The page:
Males and females are affected equally in cases of factor II deficiency. hemarthroses can occur. bile duct obstruction. have also been described. American Academy of Dermatology. and levels can be affected by intestinal malabsorption." is most often seen with systemic lupus erythematosus.
Contributor Information and Disclosures
Author Robert A Schwartz.
Congenital factor II deficiency is a lifelong bleeding disorder.
International Society on Thrombosis and Haemostasis. MD Dermatologist. Institute of Hematology and Medical Oncology. Internal Medicine and Pathology. Specialty Editor Board Paul Schick. and Royal College of Physicians and Surgeons of Canada Disclosure: Glaxo Smith Kline Honoraria Speaking and teaching.com/article/209742-overview
Christopher J Steen. Adjunct Professor of Medicine. American Heart Association. American Society of Hematology. West Virginia University School of Medicine Rebecca J Schmidt. Department of Internal Medicine. American Society of Nephrology. FACP. New York Academy of Medicine.medscape. MD Professor. PhD Professor and Director. MD. Spain Pere Gascon. FRCPC Professor. Research Professor. and New York Academy of Sciences Disclosure: Nothing to disclose. Department of Internal Medicine. College of American Pathologists. FASN Professor of Medicine. MB. University of Barcelona Faculty of Medicine. PhD Adjunct Assistant Professor. Division of Hematologic Malignancies and Hematopoietic Stem Cell Transplantation. MD. FRCPC is a member of the following medical societies: American Association for the Advancement of Science. BCh. Department of Medicine. Drexel University College of Medicine. DO.Factor II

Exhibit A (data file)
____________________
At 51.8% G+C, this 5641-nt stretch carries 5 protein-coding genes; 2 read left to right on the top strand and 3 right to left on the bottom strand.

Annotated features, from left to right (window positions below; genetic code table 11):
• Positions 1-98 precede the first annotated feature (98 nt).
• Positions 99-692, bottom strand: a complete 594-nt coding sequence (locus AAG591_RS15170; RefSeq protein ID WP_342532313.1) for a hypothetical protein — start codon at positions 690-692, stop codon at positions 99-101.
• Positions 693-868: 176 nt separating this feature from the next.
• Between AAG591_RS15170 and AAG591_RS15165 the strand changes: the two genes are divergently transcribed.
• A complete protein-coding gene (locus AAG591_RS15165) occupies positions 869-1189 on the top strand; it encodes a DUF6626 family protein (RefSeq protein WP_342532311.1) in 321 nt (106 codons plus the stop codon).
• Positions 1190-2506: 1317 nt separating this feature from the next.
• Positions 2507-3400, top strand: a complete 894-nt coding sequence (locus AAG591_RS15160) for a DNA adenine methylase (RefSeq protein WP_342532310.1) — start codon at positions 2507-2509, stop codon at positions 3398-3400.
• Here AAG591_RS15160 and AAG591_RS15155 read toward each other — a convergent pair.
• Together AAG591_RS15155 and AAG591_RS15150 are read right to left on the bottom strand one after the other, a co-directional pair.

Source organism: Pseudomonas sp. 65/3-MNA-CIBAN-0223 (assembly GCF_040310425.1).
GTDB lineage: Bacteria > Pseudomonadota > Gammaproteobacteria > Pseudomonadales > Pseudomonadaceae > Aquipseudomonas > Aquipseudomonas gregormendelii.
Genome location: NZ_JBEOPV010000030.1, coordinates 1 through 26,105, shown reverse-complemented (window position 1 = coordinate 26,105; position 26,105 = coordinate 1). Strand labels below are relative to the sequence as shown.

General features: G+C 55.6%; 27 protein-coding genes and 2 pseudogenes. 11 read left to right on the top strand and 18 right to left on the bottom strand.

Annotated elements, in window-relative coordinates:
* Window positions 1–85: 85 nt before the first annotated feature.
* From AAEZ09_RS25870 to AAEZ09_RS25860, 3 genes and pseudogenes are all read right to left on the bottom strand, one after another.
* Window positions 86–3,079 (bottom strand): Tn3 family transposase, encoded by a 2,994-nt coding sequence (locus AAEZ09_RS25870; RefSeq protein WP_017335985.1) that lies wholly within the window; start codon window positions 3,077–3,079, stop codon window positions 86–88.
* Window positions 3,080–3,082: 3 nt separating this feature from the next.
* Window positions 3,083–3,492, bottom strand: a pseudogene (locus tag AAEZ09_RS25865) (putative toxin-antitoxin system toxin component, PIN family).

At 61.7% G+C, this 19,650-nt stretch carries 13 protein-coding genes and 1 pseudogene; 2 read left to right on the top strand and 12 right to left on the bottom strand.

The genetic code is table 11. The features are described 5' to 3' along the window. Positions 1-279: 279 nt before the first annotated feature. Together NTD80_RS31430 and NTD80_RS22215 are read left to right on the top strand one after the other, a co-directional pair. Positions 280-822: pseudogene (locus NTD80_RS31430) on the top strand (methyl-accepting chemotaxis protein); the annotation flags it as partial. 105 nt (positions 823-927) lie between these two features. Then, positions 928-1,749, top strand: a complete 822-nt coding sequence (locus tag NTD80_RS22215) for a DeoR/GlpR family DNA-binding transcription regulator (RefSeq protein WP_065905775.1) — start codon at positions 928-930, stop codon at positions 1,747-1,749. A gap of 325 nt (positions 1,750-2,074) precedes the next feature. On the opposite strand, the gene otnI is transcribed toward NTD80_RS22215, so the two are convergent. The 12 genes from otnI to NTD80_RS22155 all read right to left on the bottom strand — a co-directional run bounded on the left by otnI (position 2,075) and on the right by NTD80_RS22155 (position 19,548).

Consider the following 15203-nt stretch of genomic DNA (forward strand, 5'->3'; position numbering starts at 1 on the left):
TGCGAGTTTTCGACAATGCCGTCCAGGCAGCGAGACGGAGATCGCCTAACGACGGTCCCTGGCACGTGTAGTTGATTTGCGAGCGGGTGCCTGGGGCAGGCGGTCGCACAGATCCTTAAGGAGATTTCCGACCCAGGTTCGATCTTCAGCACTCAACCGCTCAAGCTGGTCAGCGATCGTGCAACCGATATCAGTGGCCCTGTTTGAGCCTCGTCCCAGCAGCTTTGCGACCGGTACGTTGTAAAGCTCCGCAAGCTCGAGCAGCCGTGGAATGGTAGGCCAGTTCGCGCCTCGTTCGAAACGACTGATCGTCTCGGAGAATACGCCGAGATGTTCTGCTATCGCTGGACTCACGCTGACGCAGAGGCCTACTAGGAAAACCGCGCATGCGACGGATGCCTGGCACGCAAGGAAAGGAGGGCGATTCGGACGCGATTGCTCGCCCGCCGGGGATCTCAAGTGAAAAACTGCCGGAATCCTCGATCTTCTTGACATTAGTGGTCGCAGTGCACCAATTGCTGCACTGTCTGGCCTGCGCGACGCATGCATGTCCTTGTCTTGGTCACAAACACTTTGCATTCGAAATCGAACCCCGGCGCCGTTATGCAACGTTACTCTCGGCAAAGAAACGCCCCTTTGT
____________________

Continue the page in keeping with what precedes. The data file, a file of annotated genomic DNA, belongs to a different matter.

http://emedicine. Medscape Drug Reference Disclosure: Medscape Salary Employment Ronald A Sacher. American Society of Hematology. Private Practice Christopher J Steen. Jefferson Medical College of Thomas Jefferson University Emmanuel C Besa. Talecris Honoraria Board membership Rebecca J Schmidt. New York Academy of Sciences. Hoxworth Blood Center. PhD is a member of the following medical societies: Alpha Omega Alpha. American Association of Blood Banks. American College of Physicians. MD is a member of the following medical societies: Alpha Omega Alpha and Sigma Xi Disclosure: Nothing to disclose. Lankenau Hospital Paul Schick. International Society of Blood Transfusion. and New York Academy of Sciences Disclosure: Nothing to disclose. Section Chief. American Clinical and Climatological Association. American Society of Clinical Oncology. International Society on Thrombosis and Haemostasis. Renal Physicians Association. University of Cincinnati Academic Health Center Ronald A Sacher. FACP. MB. Editor-in-Chief. MD is a member of the following medical societies: American Association for Cancer Education. American College of Clinical Pharmacology. IDIBAPS. International Society of Nephrology. National Kidney Foundation. Francisco Talavera. American Medical Association. University of Nebraska Medical Center College of Pharmacy. MD Emeritus Professor. MD is a member of the following medical societies: American College of Physicians. DO. Kimmel Cancer Center. Pere Gascon. American Society for Clinical Pathology. Jefferson Medical College of Thomas Jefferson University. PharmD. American Federation for Medical Research. Department of Medicine. MD.
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. and Sigma Xi Disclosure: Nothing to disclose. FASN is a member of the following medical societies: American College of Physicians. Division of Medical Oncology. American Society of Hematology. Section of Nephrology. and West Virginia State Medical Association Disclosure: Renal Ventures Ownership interest Other Chief Editor Emmanuel C Besa. MD. Director. BCh.